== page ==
I had the wonderful opportunity to spot Chronicle during a trial of one of the numerous premium channels available and immediately had to watch it. It was a movie I had first caught a glimpse of in some random trailer in the theaters, and I remember wanting to catch it… and then it just kind of disappeared. No one talked about it, and eventually it became a forgotten goal.
It all starts with a mysterious hole. No, really. During a wild high school party, Andrew (Dane DeHaan) is convinced to slip down a strange hole with friend Steve (Michael B. Jordan) and cousin Matt (Alex Russell) where they find some awesome-looking and unexplainable crystalline object. It immediately sends out an alien-like aura, but other than what it causes, it is never explained. Suddenly, all three teenagers develop telekinesis, and this is where the fun of the movie starts.
What is so attractive about this movie is the fact that it does not begin seriously. What would you do if you suddenly developed the ability to move things with your mind? You move shit like a badass! And that is exactly what these three guys do. It is all very simplistic, and the events that happen are not overdone. It provides plenty of fun!
But it is obvious from the beginning that Andrew has a dark side. He is the tortured, misunderstood kid at school. He does not really fit in, and the only person he shows true affection to is his dying mother. Andrew’s inner struggle is what pulls the movie into a gripping tale of darkness, and the switch from the lighthearted first half of the movie is absolutely electrifying. While watching everything take place, I knew that Andrew would eventually snap, but seeing it happen, and seeing such anger from a character that I sincerely liked was extremely moving. I did not know whether to hate him or feel sorry for him.
That decision is what Matt wars with as he succumbs to the fact that he is the only person that can possibly stop Andrew’s devastating rampage. It is heartbreaking to watch him attempt to reach out toward his cousin, and when he is finally forced to kill Andrew (in a particularly striking way), there was no sense of satisfaction or victory from it. In fact, all that is felt is horrible loss. And that feeling sticks with you.
The main thing that worked so well in this movie was the perfect way the characters acted with each other. Although I was unsure about them in the beginning, the three really mesh well together, and they are actually likeable!
Dane DeHaan did a wonderful job as the tortured Andrew (Let me also point out the fact that I think he looks like an awesome young Luke Skywalker). His transition into the villain (or victim)—while obvious—was still shocking. It was not overdone. It was not a sob story. It was a realistic hammering against a poor kid’s weak stability. I normally do not hold much sympathy for characters such as Andrew, but it was difficult not to like him.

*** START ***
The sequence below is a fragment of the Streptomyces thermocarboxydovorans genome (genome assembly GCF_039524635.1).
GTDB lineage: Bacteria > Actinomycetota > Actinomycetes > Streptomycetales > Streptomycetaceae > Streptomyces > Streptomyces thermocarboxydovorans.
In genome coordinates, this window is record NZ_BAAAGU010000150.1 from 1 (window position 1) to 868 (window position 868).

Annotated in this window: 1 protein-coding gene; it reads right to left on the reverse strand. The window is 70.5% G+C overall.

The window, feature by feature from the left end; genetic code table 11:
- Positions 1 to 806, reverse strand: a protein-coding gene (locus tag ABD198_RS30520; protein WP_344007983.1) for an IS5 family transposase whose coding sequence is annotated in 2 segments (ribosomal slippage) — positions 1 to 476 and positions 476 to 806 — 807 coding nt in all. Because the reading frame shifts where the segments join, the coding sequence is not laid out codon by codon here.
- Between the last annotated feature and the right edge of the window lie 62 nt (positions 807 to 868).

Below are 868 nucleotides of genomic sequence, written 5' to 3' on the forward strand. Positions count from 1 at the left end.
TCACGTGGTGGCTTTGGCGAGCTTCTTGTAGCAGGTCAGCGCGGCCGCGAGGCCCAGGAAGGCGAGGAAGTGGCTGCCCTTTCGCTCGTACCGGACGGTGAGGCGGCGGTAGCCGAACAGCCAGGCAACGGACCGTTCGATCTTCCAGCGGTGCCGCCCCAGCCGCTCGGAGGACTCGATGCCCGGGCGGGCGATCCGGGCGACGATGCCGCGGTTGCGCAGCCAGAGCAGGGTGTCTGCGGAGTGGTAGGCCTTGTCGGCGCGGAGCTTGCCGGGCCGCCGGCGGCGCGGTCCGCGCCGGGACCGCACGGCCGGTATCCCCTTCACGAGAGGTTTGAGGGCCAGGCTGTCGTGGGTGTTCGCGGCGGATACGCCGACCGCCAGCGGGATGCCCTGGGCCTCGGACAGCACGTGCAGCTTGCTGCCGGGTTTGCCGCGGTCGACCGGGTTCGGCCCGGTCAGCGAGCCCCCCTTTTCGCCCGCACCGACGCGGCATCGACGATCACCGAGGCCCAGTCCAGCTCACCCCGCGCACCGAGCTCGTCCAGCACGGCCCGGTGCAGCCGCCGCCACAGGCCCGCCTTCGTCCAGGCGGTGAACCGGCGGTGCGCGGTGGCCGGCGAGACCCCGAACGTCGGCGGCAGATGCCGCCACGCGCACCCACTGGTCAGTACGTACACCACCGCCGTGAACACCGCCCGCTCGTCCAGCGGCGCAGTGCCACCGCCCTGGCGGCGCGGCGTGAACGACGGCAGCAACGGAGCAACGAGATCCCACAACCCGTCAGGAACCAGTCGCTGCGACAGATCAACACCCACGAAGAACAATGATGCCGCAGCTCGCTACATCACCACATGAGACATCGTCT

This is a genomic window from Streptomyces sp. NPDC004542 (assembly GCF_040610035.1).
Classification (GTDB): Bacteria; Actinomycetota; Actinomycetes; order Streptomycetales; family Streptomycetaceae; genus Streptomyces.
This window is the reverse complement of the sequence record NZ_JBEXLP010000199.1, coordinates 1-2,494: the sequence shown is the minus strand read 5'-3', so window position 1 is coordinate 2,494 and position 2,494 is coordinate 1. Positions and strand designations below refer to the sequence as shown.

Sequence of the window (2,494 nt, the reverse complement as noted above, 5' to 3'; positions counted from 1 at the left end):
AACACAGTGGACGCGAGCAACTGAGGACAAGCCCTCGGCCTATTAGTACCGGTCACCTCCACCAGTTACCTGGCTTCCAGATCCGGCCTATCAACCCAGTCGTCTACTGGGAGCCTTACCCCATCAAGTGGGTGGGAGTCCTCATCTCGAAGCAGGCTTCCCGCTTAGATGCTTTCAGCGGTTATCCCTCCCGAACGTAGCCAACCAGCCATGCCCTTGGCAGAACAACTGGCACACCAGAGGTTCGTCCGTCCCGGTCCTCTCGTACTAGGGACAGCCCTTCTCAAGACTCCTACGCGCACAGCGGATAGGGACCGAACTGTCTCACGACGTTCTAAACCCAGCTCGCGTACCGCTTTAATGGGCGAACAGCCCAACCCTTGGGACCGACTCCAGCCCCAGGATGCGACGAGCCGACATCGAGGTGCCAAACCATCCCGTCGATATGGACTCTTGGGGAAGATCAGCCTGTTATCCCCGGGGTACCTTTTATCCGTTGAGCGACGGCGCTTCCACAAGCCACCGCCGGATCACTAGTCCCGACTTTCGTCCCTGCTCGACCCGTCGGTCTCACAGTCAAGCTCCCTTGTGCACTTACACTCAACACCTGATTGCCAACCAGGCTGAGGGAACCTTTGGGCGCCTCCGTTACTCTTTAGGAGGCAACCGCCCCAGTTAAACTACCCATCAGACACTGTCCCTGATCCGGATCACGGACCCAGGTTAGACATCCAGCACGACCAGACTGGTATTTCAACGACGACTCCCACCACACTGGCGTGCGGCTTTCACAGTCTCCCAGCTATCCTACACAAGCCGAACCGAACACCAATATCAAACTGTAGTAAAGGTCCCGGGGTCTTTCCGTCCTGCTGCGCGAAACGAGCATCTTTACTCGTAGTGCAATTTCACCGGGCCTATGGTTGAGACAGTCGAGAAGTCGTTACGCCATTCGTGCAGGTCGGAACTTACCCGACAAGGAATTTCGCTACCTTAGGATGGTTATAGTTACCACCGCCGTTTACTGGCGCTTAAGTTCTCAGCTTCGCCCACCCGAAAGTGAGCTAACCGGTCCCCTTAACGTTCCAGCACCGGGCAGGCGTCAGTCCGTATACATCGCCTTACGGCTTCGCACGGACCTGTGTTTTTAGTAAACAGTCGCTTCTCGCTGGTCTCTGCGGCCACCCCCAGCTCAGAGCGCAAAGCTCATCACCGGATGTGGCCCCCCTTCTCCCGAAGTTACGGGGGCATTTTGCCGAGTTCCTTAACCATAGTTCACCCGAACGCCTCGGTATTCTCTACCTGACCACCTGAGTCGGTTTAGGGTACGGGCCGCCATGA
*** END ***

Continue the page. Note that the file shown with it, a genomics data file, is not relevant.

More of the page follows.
Watching these three guys bond over something as insane as telekinesis was a fun experience. When things were good, they were good, but when everything begins to fall apart, it falls apart hard, and these characters respond to that in a very convincing way.
Steve’s death was sudden and unexpected, and it was the perfect cliff for Andrew to fall off of. He recognized the anger inside of himself, and he liked it. He liked the fact that he held power over everyone, including Matt who was the consistent voice of reason throughout the film. Alex Russell did an amazing job during the climax. I knew what had to be done as soon as Andrew began taking his anger out on the town. I knew that Matt would have to be the one to strike the final blow, but Matt’s struggle between seeing the good in his cousin and stopping him was palpable.
And when Andrew is finally killed, there is this undeniable feeling of emptiness. Many people see Andrew as the villain, and in a way, so do I. But it is also easy to see him as the victim in this tale. He was weak in all the right places.
There is not too much to say about the graphics despite the content. Nothing was overdone or corny while the guys used their powers. Even seeing them throw a football while flying through the clouds was a realistic experience. Surprisingly, the camera work is perfect for this film. Unlike the shaky first person P.O.V. movies like Cloverfield, there is not much jumping around and quick shots that could normally disorient the viewer.
But the entire movie is not shot on just a hand-held point of view. As things escalate in the movie, views switch between surveillance cameras, cell phone video, and events on the news. It does an awesome job at raising the suspense toward the end of the movie.
While the first half of the film is all jokes and fun, Chronicle is a solid movie with fantastic interaction between the three main characters, believable scenarios, a suitable pace, and a striking story that will leave you staring in awe at the screen long after the end credits start rolling. It is easily one of my favorite movies, and I recommend it to anyone with eyes.